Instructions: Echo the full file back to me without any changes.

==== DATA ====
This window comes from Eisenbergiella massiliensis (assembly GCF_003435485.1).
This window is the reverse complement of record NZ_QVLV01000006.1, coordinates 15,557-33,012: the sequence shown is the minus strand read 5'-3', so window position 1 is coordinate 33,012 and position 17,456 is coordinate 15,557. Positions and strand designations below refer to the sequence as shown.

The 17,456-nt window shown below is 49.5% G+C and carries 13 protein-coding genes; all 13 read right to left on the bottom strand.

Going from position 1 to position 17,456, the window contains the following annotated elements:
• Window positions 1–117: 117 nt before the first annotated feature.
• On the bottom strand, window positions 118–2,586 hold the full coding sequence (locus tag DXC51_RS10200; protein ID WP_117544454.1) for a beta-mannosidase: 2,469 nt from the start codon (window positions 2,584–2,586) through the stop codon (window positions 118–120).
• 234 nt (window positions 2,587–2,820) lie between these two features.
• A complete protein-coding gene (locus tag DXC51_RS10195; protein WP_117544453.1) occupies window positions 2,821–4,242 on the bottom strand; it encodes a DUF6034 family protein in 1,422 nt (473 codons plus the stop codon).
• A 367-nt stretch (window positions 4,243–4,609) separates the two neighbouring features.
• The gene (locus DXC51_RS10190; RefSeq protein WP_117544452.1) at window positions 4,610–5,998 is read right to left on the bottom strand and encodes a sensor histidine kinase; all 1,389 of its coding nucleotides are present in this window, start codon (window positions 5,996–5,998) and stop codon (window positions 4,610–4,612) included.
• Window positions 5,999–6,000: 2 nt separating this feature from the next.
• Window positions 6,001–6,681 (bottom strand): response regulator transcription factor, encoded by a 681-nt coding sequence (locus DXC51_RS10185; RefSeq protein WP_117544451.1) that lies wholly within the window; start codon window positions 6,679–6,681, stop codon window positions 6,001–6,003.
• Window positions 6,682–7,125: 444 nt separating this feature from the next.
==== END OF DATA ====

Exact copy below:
This window comes from Eisenbergiella massiliensis (assembly GCF_003435485.1).
This window is the reverse complement of record NZ_QVLV01000006.1, coordinates 15,557-33,012: the sequence shown is the minus strand read 5'-3', so window position 1 is coordinate 33,012 and position 17,456 is coordinate 15,557. Positions and strand designations below refer to the sequence as shown.

The 17,456-nt window shown below is 49.5% G+C and carries 13 protein-coding genes; all 13 read right to left on the bottom strand.

Going from position 1 to position 17,456, the window contains the following annotated elements:
• Window positions 1–117: 117 nt before the first annotated feature.
• On the bottom strand, window positions 118–2,586 hold the full coding sequence (locus tag DXC51_RS10200; protein ID WP_117544454.1) for a beta-mannosidase: 2,469 nt from the start codon (window positions 2,584–2,586) through the stop codon (window positions 118–120).
• 234 nt (window positions 2,587–2,820) lie between these two features.
• A complete protein-coding gene (locus tag DXC51_RS10195; protein WP_117544453.1) occupies window positions 2,821–4,242 on the bottom strand; it encodes a DUF6034 family protein in 1,422 nt (473 codons plus the stop codon).
• A 367-nt stretch (window positions 4,243–4,609) separates the two neighbouring features.
• The gene (locus DXC51_RS10190; RefSeq protein WP_117544452.1) at window positions 4,610–5,998 is read right to left on the bottom strand and encodes a sensor histidine kinase; all 1,389 of its coding nucleotides are present in this window, start codon (window positions 5,996–5,998) and stop codon (window positions 4,610–4,612) included.
• Window positions 5,999–6,000: 2 nt separating this feature from the next.
• Window positions 6,001–6,681 (bottom strand): response regulator transcription factor, encoded by a 681-nt coding sequence (locus DXC51_RS10185; RefSeq protein WP_117544451.1) that lies wholly within the window; start codon window positions 6,679–6,681, stop codon window positions 6,001–6,003.
• Window positions 6,682–7,125: 444 nt separating this feature from the next.